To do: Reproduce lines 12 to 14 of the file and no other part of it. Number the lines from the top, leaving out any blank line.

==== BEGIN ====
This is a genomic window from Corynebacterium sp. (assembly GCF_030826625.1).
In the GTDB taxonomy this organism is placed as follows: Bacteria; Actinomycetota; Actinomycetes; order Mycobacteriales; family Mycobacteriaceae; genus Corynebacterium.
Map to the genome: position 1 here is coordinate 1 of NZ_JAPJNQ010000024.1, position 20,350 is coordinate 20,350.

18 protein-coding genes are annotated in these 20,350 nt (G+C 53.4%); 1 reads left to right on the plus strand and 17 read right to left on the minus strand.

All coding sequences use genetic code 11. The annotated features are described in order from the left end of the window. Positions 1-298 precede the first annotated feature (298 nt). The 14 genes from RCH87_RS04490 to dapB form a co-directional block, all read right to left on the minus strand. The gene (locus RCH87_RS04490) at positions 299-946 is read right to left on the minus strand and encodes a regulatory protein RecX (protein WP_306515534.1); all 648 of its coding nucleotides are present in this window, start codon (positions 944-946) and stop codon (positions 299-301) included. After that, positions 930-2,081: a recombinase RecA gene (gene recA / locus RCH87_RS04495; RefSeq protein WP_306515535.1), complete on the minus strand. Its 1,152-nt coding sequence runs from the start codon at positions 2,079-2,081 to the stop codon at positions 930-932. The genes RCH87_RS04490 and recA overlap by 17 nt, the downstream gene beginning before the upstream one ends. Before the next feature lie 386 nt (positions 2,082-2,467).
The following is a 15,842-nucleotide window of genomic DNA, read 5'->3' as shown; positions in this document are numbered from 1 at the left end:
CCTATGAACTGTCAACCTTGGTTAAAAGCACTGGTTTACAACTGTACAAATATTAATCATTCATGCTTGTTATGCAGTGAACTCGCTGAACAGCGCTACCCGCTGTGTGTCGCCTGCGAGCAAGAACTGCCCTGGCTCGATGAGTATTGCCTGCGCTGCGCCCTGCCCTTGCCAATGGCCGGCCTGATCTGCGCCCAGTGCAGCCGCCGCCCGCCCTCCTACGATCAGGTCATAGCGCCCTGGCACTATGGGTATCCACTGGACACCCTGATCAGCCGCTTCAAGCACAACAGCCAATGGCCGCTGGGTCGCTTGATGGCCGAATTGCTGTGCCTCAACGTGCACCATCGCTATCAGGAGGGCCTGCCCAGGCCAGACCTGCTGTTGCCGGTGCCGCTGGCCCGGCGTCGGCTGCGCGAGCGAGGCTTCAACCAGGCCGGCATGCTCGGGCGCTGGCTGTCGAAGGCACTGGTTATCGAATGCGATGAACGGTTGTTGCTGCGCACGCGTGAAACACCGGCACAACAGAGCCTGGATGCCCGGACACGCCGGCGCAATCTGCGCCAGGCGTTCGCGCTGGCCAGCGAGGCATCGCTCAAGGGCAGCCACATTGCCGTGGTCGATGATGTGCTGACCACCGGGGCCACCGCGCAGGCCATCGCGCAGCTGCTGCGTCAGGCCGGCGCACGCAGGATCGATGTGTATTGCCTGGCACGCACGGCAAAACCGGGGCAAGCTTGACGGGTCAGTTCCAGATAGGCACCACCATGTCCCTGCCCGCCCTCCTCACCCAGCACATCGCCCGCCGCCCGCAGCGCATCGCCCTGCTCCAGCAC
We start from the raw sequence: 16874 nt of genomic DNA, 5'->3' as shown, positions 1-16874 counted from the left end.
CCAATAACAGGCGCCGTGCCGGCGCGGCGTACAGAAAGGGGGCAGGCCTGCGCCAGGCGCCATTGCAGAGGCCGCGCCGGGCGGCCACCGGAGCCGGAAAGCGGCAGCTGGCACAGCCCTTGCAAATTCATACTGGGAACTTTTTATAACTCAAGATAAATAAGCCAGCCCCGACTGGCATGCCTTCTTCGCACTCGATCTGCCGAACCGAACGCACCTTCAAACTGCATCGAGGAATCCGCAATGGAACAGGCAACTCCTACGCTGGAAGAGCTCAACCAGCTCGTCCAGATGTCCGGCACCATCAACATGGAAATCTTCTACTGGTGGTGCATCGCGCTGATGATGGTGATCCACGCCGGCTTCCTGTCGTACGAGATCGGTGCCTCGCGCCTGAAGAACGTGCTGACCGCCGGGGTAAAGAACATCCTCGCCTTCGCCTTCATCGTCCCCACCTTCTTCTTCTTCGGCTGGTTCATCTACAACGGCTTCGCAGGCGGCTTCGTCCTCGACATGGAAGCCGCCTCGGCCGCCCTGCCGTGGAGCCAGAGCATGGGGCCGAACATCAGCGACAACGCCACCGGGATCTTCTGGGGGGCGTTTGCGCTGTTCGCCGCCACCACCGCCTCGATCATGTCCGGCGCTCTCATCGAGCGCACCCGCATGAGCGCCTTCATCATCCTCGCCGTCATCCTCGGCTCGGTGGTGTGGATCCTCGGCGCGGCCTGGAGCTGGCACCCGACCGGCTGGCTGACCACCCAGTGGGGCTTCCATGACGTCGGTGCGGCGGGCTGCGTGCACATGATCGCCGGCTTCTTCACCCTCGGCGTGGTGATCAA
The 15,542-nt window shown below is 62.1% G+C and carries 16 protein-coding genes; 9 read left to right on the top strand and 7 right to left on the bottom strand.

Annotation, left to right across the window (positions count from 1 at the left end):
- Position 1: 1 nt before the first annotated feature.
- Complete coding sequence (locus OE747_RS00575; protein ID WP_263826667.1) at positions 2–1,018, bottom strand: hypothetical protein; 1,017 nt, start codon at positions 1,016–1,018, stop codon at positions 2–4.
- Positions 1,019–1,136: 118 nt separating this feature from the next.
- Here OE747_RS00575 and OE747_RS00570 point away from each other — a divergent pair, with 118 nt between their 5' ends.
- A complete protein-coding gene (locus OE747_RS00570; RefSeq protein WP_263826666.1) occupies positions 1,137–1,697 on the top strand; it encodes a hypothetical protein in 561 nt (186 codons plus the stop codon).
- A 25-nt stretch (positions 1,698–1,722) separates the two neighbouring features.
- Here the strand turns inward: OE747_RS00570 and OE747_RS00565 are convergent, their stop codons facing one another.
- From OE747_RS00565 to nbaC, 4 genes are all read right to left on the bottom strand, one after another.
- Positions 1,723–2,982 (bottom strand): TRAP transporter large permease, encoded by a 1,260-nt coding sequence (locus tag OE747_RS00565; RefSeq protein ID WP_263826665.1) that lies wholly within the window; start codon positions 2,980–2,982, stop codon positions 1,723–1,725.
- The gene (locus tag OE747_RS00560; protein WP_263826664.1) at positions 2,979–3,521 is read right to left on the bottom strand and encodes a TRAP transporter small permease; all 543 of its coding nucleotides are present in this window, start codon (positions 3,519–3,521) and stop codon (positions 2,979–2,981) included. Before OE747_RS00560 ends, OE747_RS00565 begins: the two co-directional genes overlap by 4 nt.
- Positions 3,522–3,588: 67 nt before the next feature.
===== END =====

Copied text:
- Position 1: 1 nt before the first annotated feature.
- Complete coding sequence (locus OE747_RS00575; protein ID WP_263826667.1) at positions 2–1,018, bottom strand: hypothetical protein; 1,017 nt, start codon at positions 1,016–1,018, stop codon at positions 2–4.
- Positions 1,019–1,136: 118 nt separating this feature from the next.